My buddy had stayed behind at the glassing hill offset to my east so I decided to look over another hill directly to my North. Little did I know my buddy was frantically waving trying to get my attention. As I made my way up and through the small crevices and rock formations of hill I came to a high point and found myself looking at caribou at 30yds. A group of cows was right in front of me. And behind them a group of 5 shooter bulls was walking right at me. I hunkered down behind a pile of rocks, dumped my pack and readied for some close encounter action. I peeked over the rocks and ranged the bulls at 100 yds. I didn’t have time to look them over, and at that point I didn’t care. They all looked good. I waited behind the rocks as the first bull came into view, I centered the cross hairs and let the Browning sing. The bull changed direction and went out of view. Good hit and I knew it. I peered over the top of the rocks and watch the bulls tops drop out of sight, bull down. Zero to hero, lows to highs….in minutes..



The other bulls weren’t sure what was going on, they hurried their pace but weren’t spooked. I watch as my buddy got set on the other side of the tundra swatch. The bulls moved past us grouped up tight, as if they knew there was protection in numbers. I prepped to video my buddies shot but it was not meant to be, the bulls stayed tight as I took a parting picture of them, as a memory of what could have been.

……………………………………………….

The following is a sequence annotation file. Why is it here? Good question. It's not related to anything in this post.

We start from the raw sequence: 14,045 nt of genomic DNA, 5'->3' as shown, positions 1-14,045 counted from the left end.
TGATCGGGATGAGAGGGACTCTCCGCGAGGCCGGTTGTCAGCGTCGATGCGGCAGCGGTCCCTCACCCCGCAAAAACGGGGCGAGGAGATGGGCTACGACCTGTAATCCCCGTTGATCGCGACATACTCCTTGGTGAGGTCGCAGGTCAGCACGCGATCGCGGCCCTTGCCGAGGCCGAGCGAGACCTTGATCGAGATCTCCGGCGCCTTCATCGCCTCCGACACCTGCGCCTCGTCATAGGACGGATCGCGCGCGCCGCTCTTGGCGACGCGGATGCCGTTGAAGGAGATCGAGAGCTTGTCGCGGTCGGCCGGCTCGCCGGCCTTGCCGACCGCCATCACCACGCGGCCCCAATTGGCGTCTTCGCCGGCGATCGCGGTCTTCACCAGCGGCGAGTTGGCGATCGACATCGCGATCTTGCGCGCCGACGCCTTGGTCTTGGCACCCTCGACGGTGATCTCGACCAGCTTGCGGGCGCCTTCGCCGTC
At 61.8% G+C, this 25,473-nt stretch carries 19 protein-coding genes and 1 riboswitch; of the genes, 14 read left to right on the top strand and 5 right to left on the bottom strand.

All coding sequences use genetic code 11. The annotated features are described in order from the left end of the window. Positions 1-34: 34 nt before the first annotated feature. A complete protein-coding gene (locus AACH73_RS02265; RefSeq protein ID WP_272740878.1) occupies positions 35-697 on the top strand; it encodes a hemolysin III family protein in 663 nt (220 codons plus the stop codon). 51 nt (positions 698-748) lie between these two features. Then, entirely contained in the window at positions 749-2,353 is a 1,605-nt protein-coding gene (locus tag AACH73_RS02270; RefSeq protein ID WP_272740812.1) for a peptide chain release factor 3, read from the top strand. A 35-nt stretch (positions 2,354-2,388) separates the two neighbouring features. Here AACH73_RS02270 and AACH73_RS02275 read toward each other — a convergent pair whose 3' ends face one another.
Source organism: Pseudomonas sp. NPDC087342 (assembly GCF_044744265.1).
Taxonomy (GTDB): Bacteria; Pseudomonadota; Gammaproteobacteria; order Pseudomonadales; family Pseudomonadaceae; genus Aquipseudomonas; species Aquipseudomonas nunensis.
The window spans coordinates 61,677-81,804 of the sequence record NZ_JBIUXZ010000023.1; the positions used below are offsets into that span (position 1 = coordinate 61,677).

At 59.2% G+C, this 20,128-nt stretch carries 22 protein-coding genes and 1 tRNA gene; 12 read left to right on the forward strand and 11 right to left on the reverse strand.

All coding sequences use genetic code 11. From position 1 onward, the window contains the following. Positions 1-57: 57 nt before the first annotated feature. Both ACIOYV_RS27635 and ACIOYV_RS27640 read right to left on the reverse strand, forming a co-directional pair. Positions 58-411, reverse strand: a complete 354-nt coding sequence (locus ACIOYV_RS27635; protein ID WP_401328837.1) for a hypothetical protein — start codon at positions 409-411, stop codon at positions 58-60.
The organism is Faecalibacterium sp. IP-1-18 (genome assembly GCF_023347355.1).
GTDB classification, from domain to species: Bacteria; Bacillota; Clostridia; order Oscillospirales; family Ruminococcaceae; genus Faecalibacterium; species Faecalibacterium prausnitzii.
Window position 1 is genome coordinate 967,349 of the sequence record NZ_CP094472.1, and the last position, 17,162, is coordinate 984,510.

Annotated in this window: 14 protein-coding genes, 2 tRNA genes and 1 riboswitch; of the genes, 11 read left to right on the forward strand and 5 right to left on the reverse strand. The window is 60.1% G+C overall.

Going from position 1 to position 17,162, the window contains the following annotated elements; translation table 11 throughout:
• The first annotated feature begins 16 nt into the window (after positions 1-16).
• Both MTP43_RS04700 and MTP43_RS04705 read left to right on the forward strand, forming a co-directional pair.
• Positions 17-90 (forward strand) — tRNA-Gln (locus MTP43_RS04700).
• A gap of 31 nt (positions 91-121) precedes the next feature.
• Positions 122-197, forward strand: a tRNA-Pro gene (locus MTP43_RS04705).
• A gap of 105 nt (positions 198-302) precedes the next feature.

As all our focus had been on the bulls I turned my attention north and found myself looking at another herd of 20 heading out way. Bino’s up verified shooter bulls in the group…seriously, was this going down…I franticly try and get my buddies attention as he’s still focused on what could have been. Caribou are now moving closer and taking the exact same path the previous herd had. I finally get his attention and get him to glass me, I give him the pre arraigned caribou signal and point. He figures out what’s going and hurries to a shooting position. As the caribou move closer I want to film the shot but don’t want to spook the herd and blow his opportunity. I get low behind my rock pile and a few seconds late I hear the report of his rifle. I peek around the rocks and see him stand up after a few seconds, obviously satisfied with the results of his shot. I then watch as the rest of the herd walks between us.

…………………………………………



I look over the hill I’m on and reality sets in. I see my bull a couple hundred yards away; buddies bull is laying 100 yds from mine. Two dudes, two bulls, 30 minutes, 100yds apart….well who would of thought.

…………………………………………..





High fives and holy craps and we lay our hands on the bulls…..ya, definitely what I was looking for in an Alaskan bull. Those magazine covers and images etched into my memory. What an Alaskan Caribou should look like…that passion, that idea and dream that just became reality…..wow. No words…..